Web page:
Date: Thu, 22 Apr 93 16:30:43 PDT From: rush at xanadu.llnl.gov (Alan Edwards) Subject: Growing Hops Horizontally GROWING HOPS Last year, when I started growing hops, I mentioned my setup and that I would give a report on how it worked. I grow the hops up 8 feet, then horizontally about 16 feet. My setup works really well. I run the vines up some nylon twine to a galvanized steel wire, that is stretched across two posts, and then across to the eaves of my house. The first year, only two varieties made it most of the way across to my house, for a total of about 20 feet--Chinook and Nugget. This year, I expect more growth, and may even find some of the vines wanting more line. As I write, three of the varieties have already reached 8 feet. You only need to twist the new growth around the horizontal part of the twine about every couple of days. It's not that big of a deal to get them to grow horizontally. And it makes picking MUCH easier. I don't need to take the vine down OR use a ladder; I usually stand on a chair-- a step-ladder will do nicely. DETAILS - I have seven hop plants of different varieties about 3.5 feet apart. The whole garden is about 24 feet by three feet. - The garden is along my North fence, for maximum sun. - Two 8 foot 2x4's are nailed to the wooden fence (at the corner and at a 4x4 post, for support), with a galvanized steel wire stretched across the tops (with a turnbuckle for tightening). - Nylon twine is hung from the steel wire and staked into the ground near the hops. I would advise against using jute (natural fiber) twine. I used jute twine last year and after weathering, some of them snapped. Also, they stretch out over time, requiring retightening every so often (plan for this). - The horizontal twines are tied to the steel wire and fastened to the eaves of the roof with screw-eyes. - Some vines are not aligned with the house. And in those cases, the twine goes to a second steel wire stretched between the North-East corner of the house and an 8 foot 2x4 attached to the East fence. That wire forms an extension to the North side of the roof, where the other twines are attached. - The garden is fenced in with a simple 2x4 frame and some chicken wire. If you have pets, you must fence it off. Don't trust your dog. I did two years ago, and he wrecked the garden. I had to start all over again. CHANGES This year, instead of training three vines from each plant up one twine, I am training four vines from each plant up TWO twines. All twines are equally spaced. This gives the appearance of having twice as many vines and should make harvesting much easier. Last year's crop got pretty bushy and hard to pick on the more prolific varieties. I also hope that the horizontal part will create some nice shade on my back yard, since the vines will be 1.75 feet apart. I seriously doubt that they will grow together and cause me to misidentify the varieties. I also expect a bigger harvest from this configuration, since I can let more vines grow without worrying about clutter. GROWING TIPS Keep new shoots pruned until you see hop cones, then let a couple of vines emerge and wind around the existing vines. You'll have another harvest a few weeks after the first. Keep doing this and you can have several harvests in one season. If you have some varieties that aren't doing too well (less that 6 vines emerge), go ahead and train them all--it may be your only chance. I had a pretty poor first harvest from my Willamette and Mount Hood last year. Tettnanger didn't do too well either. Some varieties just don't do as well as others. If you are growing Nugget, Cascades or Chinook, expect to trim them regularly. They grow very well. If you don't keep cutting shoots, things can get hairy quickly. The same goes for the long runners that you get coming out of the sides of the vine. Also, if you have the choice, put the least prolific varieties in the part of the garden that gets the most sun--they need all the help they can get. If at all possible, water the hops with some kind of automatic system. They need much water, and often. I've got mine on a timer that waters them twice a day. Good luck, and most of all HAVE FUN! -Alan .------------------------------------. | Alan Edwards: rush at xanadu.llnl.gov | Member: The Hoppy Cappers | or: Alan-Edwards at llnl.gov | homebrew club, Modesto, CA `------------------------------------' Return to table of contents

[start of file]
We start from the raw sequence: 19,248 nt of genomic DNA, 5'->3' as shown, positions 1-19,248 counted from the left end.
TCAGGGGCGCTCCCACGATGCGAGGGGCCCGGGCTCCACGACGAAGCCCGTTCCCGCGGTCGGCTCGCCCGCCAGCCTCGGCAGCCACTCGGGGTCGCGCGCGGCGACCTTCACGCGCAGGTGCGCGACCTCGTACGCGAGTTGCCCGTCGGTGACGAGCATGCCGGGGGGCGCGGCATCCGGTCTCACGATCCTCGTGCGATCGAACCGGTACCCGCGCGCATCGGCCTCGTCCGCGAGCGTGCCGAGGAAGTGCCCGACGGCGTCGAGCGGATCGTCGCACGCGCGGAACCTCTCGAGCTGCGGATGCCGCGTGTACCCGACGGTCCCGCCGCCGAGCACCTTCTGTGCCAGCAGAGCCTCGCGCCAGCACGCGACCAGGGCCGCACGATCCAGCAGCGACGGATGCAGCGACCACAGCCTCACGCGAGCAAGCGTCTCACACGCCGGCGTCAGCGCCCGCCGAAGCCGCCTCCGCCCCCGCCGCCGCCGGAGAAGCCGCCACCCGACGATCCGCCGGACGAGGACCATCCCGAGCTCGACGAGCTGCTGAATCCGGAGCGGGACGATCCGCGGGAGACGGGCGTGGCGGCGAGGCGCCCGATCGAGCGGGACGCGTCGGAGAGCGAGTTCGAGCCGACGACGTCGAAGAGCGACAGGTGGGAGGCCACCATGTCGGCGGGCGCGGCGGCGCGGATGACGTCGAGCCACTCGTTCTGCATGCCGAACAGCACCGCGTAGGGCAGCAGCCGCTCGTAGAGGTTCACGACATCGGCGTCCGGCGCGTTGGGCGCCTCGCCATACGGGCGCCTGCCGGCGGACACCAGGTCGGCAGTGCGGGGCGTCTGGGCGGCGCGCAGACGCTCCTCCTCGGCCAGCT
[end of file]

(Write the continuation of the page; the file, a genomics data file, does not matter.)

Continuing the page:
Date: Thu, 22 Apr 93 20:40 EDT From: tom at kalten.bach1.sai.com (Tom Kaltenbach) Subject: New version of THREAD program for searching HBD - ------------------------------------------------------------------------- Announcing Version 2.1 of THREAD for MS-DOS computers, by Tom Kaltenbach - ------------------------------------------------------------------------- I've just completed a new version of my THREAD program, which is designed to search the back issues of the Homebrew Digest and extract those messages that follow a certain "thread" of conversation. The new version is a much-enhanced program, now faster (w/multitasking!), neater, and easier to use. This program, like earlier versions, is released to the public domain: no licensing fees or donations are required. The only restriction is that the program may not be sold or otherwise used for commercial purposes. THREAD searches for conversation threads by extracting all messages that contain specified key words; as a consequence, the program also functions as a general subject-searching program. For example, if you wanted to search for all messages related to kegging, you might use "kegging" as a key word. Logical combinations are also possible; for example, if you wanted all of the references to Jack Schmidling's MALT MILL, you could search for "malt" AND "mill" NOT "miller" (the NOT "miller" excludes the many references to Dave Miller's books). The key words are not limited to a single word, for example, you can search for messages mentioning "dave miller" OR "dave line". Up to 10 key word specifiers are allowed. Each matching message is displayed, with all key words highlighted, for the user to view, save, skip, etc. An automatic mode allows non-interactive searches to be performed. THREAD operates on IBM PC or compatible 8088/80286/80386/80486 microcomputers running MS-DOS, so it does require that the digests are stored as ASCII text files in a directory on the PC hard disk. The program has been uploaded to the archives at sierra.stanford.edu, where it can be found in the /pub/homebrew directory. The files are as follows: thread21.exe ver 2.1 binary file, MS-DOS program executable thread21.pas ver 2.1 source code, written in Turbo Pascal 5.5/6.0 thread21.uue uuencoded version of thread21.exe, for those without ftp thread21.xxe xxencoded version of thread21.exe, for those without ftp thread21.doc documentation and program description thread21.new list of new features and enhancements in version 2.1 NOTE: the "thread21.exe" file is a binary file and cannot be requested using the listserver. The uuencoded and xxencoded versions are included for use with the listserv archive server, which sends files via mail. The uuencoding format is more popular, but fails with some IBM mainframe mail nodes. Xxencoding is required in these cases. An xxencode/decode program for MS-DOS computers is available from the Simtel-20 archives. A note to those not using MS-DOS: version 2.1 of THREAD is highly customized for MS-DOS computers. Consequently, version 2.1 probably will not be translated to "C" for porting to other platforms. I recommend that any non-DOS users of THREAD version 1.2 continue to use that version, which, for the most part, is functionally equivalent to the new version. Any comments, questions, or suggestions can be sent to me at the email address below. Tom Kaltenbach Upstate New York Homebrewers Association tom at kalten.bach1.sai.com Rochester, New York USA Return to table of contents
Date: Thu, 22 Apr 1993 20:31 PST From: CIS309137 at axe.humboldt.edu Subject: Un-suscribe Please remove me from the homebrew digest list Return to table of contents
End of HOMEBREW Digest #1126, 04/23/93